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    July 15, 2005

    Pietersen prevails and how to beat the Aussies

    So the cat is finally out of the bag. Ending weeks of speculation, Kevin Pietersen was picked for the first Ashes test at Lord's starting next Thursday. To his credit, Thorpe is taking it on the chin and obviously planning to get on with his life.

    It does seem to me like his career is over, on exactly 100 tests. At this point in time, if he doesnt come back to the side, he will be the only one to have played exactly 100 tests. His age, lack of recent form, Pietersen's knocks against Australia in the one-dayers would have influenced the selectors' decision. But I think the proverbial last straw on the camel's back was when he publicised at the last minute a decision to turn out for New South Wales as a coach-cum-player from the next season.

    Andrew Miller flashes back to key moments in Thorpe's career. Surrey coach Steve Rixon reckons that it is highly likely that Thorpe will quit cricket at the end of the season.

    Views from Derek Pringle, Jonathan Agnew, Angus Fraser, Andrew Miller, David Hopps and Rod Marsh.

    Martin Gough feels that England can beat Australia and a few players offer their suggestions on just how to achieve it. Notice that there were no questions posed to members of a certain team who are the only ones to have some clue about beating Australia, home and away, over the last five years. In any case, they were apparently interviewed separately and feel that England's batsmen need to fire and make huge totals to put Australia under pressure.

    I think the bulk of the UK and Australian media seems to forget that it was India who first started proving to the world that the Aussies were beatable, and they did not get this reputation by beating Australia just once. From 1999/2000 when Australia started dominating world cricket like few teams had done before, India and Australia have a head-to-head record of 7-4. Excluding the 1999/2000 series given the state Indian cricket was in then, the record is 4-4. Quite respectable, eh? But no, this is never considered and England's handful of successes against Australia this summer in one-dayers is considered an indicator that England are now ready for Australia and that they have brought the Aussies back down to earth.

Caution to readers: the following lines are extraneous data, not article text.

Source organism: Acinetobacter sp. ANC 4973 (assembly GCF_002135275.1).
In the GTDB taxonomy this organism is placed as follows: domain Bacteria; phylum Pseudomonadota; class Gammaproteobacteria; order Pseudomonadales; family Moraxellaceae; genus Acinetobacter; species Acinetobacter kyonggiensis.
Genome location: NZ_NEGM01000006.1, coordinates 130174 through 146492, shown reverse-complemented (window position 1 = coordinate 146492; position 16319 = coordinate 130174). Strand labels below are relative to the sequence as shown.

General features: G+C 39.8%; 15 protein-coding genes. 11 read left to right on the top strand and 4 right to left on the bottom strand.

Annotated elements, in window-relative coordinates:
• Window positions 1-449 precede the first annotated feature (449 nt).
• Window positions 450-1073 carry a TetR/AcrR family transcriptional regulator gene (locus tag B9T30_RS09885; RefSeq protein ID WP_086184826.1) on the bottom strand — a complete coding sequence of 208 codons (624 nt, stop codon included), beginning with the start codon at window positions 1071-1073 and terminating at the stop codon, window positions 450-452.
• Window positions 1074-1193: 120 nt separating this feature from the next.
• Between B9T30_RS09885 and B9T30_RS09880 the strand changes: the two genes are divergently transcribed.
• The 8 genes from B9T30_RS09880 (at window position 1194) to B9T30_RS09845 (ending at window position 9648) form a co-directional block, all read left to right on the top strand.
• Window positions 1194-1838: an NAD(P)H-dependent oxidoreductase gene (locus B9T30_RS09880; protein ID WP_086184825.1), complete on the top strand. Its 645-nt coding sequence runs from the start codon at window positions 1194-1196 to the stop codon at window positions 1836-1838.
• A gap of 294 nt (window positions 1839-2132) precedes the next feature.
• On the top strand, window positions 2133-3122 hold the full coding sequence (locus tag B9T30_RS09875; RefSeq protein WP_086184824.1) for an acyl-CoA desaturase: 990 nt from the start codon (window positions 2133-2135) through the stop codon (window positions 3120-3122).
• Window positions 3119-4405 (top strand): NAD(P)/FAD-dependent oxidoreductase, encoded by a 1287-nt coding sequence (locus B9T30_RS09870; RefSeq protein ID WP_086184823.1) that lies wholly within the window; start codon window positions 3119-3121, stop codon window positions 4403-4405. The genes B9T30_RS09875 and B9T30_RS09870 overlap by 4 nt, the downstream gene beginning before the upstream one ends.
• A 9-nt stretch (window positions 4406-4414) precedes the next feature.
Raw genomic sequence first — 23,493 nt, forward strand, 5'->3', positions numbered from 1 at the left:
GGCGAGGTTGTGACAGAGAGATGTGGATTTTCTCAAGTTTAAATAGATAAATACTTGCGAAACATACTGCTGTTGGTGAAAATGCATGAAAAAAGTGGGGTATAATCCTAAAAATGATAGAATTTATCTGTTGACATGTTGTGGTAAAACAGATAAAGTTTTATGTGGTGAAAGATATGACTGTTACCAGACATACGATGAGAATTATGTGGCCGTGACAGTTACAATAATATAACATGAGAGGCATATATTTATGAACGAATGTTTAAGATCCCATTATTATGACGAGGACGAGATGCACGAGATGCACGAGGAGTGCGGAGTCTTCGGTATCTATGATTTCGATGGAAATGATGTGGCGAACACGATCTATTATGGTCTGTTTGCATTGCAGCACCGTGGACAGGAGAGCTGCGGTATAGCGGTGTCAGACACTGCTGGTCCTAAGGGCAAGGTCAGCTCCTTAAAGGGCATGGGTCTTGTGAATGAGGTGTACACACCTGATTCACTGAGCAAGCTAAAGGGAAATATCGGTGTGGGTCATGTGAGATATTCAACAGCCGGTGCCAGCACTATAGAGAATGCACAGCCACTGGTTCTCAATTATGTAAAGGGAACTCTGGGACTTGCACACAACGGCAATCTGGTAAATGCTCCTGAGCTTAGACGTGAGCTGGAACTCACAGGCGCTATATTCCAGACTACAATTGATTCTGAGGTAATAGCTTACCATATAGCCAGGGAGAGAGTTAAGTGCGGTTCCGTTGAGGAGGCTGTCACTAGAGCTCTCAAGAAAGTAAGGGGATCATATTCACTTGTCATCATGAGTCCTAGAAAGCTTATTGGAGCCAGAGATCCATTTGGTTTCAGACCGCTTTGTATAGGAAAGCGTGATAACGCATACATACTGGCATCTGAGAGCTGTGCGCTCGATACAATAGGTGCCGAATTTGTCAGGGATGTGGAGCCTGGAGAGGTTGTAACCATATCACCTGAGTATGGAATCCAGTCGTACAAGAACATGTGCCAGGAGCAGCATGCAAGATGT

Meanwhile, Gatting and Marsh have a bet about the Ashes and Nasser Hussain warns England's batsmen about playing Warne the bowler and not the myth. He points out that Warne has lost must of the fizz and flipper over the last decade. So pray tell us Nass, how has Warne managed to take 47 wickets in 9 tests giving away 22 runs a wicket, 2.8 runs an over and picking one English batsman up every eight overs?

    Steve Waugh, seems confident that England will run Australia close, a view he had expressed last year as well.

    Peter Roebuck picks Andrew Flintoff to be Australia's bogeyman and manages to sneak in a line about his bowling action.

    A couple of flashbacks: the 1989 Ashes and Warne's ball to Gatting in 1993, which you can watch here.

    Getting sick and tired of the Ashes hype? Ok, Harsha Bhogle feels that the new rules need to be given a chance. I suppose he means a chance to fail or succeed, given the confusion and inherent bias in them.

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    Thus spake Jagadish @ 10:59 PM |
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    1 sledge(s):

    Well, to be fair, why ask India such a question? They would reply something along the lines of putting pressure on Australia through champion spinners, a commodity in short supply in England.

    Each team has different strengths to play to. So India's way won't work for other nations.

    Cheers

    Scott Wickstein

    By Blogger Scott (18-Jul-2005, 12:12:00 PM)  


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